Italian cities have always been a favorite destination for jet-setters thanks to their rich and unique cultures. But unbeknownst to many, the country also has an interesting selection of villages and towns that are worth visiting if you’re not a fan of the hustle and bustle of the metro.
With their endless charms free from large crowds of tourists, the following are some of Italy’s most beautiful villages that are worth visiting at least once in your life:
Would you believe that the medieval hillside village of Castelmezzano in Basilicata only has a meager population of 790? Now, we’re talking about peace and serenity, right? Established on a vantage point to act as a fortress against attacks, Castelmezzano is much quieter and more peaceful these days. It adorns the countryside of Italy and deserves the rightful title of being one of Italy’s prettiest villages.
Castelmezzano inhabits one of the Valley of Basento’s somewhat remote locations, right under the stark gray peaks of the Dolomiti Lucane Mountains. Bari is the closest city to the village, at 150 kilometers to the east. This is the best place to visit if you are a hiker who loves to sightsee at the same time.
Manarola, Cinque Terre
Manarola is the second-tiniest village in the group of villages that make up Cinque Terre, a UNESCO World Heritage Site. Although it lacks in terms of population at only 350 and its overall size, its appeal is far from lacking.
Constructed on a cliffside with a small bay as its backdrop, coastal trails connect Manarola to Corniglia and Riomaggiore. It would be almost impossible to visit the village without hiking both. Take some rest in between hikes to go for an invigorating swim or dive in the bay, or grab some fresh fish for lunch in the piazza.
Portofino, Italian Riviera
The fishing village of Portofino on the Italian Riviera looks like it came straight out of a postcard. This is a place you shouldn’t miss visiting, especially if you happen to be in Genoa, which is just a stone’s throw away. A small bay is hugged by the village, and a sandy beach is right on the front, with the Ligurian Sea’s gentle waves lapping at it.
Despite being a fishing village with a population of 425, you don’t only get to see the moored white and blue fishing boats here. Portofino also attracts the affluent and is a famous anchoring point for people who love riding their superyachts to sail the waters of the Mediterranean.
Positano, Amalfi Coast
The coastal village of Positano is located approximately 60 miles south of Naples, nestled in a sheltered bay with rolling mountains in the background. Pastel-colored houses in tiers envelop the steep hillsides of the village, which combines human touch with nature’s hand.
This Amalfi Coast village and its winding streets are best explored and discovered on foot, but make sure that your calf muscles are ready for it. After climbing the Church of Santa Maria Assunta, where you can get in a glimpse of Salerno Gulf, you can go for a walk along the shingle beach and taste some seafood dishes in one of the waterfront restaurants.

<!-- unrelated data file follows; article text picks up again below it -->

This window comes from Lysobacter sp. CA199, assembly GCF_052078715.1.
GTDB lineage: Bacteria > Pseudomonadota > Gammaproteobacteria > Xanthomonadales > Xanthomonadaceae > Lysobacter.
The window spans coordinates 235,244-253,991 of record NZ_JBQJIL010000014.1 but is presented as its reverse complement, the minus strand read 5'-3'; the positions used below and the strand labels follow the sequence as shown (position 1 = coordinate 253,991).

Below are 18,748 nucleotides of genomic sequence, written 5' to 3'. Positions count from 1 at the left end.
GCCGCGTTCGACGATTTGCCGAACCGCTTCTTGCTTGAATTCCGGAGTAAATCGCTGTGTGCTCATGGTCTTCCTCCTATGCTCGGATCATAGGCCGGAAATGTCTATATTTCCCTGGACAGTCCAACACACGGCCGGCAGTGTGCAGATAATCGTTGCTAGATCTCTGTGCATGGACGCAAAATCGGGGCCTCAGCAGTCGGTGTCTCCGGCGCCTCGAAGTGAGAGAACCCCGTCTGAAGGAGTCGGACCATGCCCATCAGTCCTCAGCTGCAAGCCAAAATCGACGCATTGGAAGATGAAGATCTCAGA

Riomaggiore, Cinque Terre
The village of Riomaggiore is located on the northwest coast of the country, midway between the cities of Pisa and Genoa. It belongs to the cluster of five medieval villages in Italy that make up Cinque Terre.
The Riomaggiore houses are constructed on the cliff sides that overlook a small bay where the boats of local fishermen are anchored. It is a scenic setting that has existed as far back as the 13th century.
If you’re not up for a hike on Via dell’Amore, the coastal trail connecting Riomaggiore to neighboring Manarola, you can just head down to the main street, look for a sidewalk terrace, and take a sip of the locally produced wine.
Santa Maddalena, Dolomites
The far-flung mountain village of St. Magdalena is perched at an altitude of more than 1,300 meters in the South Tyrol, in the country’s northern region. Notably closer to the border of Austria than it is to Venice, this village is located in the Val di Funes, surrounded by some of Italy’s most dramatic views.
The Dolomite Mountains and their rocky peaks, as well as a Gothic cathedral’s spires, serve as the backdrop of the village. This would have been the best natural inspiration for Antoni Gaudi’s Sagrada Familia. Nothing beats the experience of hiking in its non-polluted free air during the spring and summer seasons and for winter cross-country skiing.
The medieval village of Tropea is located almost on the very edge of the boot-shaped southwest coast of Italy. This Italian village sets itself apart from the rest because everything from the cliffs to the beaches, the sea, and even the houses are white.
Tropea’s historic center sits atop a craggy limestone hill dotted with caves, overlooking the Gulf of Saint Euphemia’s crystal-clear waters. It‘s one part of the country that reasonably became known across the world as the Coast of the Gods. It was also recently named the most beautiful village in Italy, making it a must-visit if you are in the area.
Vernazza, Cinque Terre
Vernazza is undoubtedly the most excellent out of the five villages making up Cirque Terre. The colorful houses in the village are stacked tightly against the cliffs surrounding the secluded bay at the base, with the somewhat dismal ruins of Doria Castle’s tower overlooking it.
One form or another of Vernazza village has been in existence since the latter part of the 11th century. Unfortunately, this long existence has often been unstable. Back in the day, pirates raided the village, and today, landslides have caused extensive damage.
The good news is that it remains strong to this day. Don’t miss the chance to visit the village while you still can, because there’s no way to tell if there are looming catastrophes that might lead to its demise.
The next time you visit Italy, be sure to add these beautiful villages to your itinerary.
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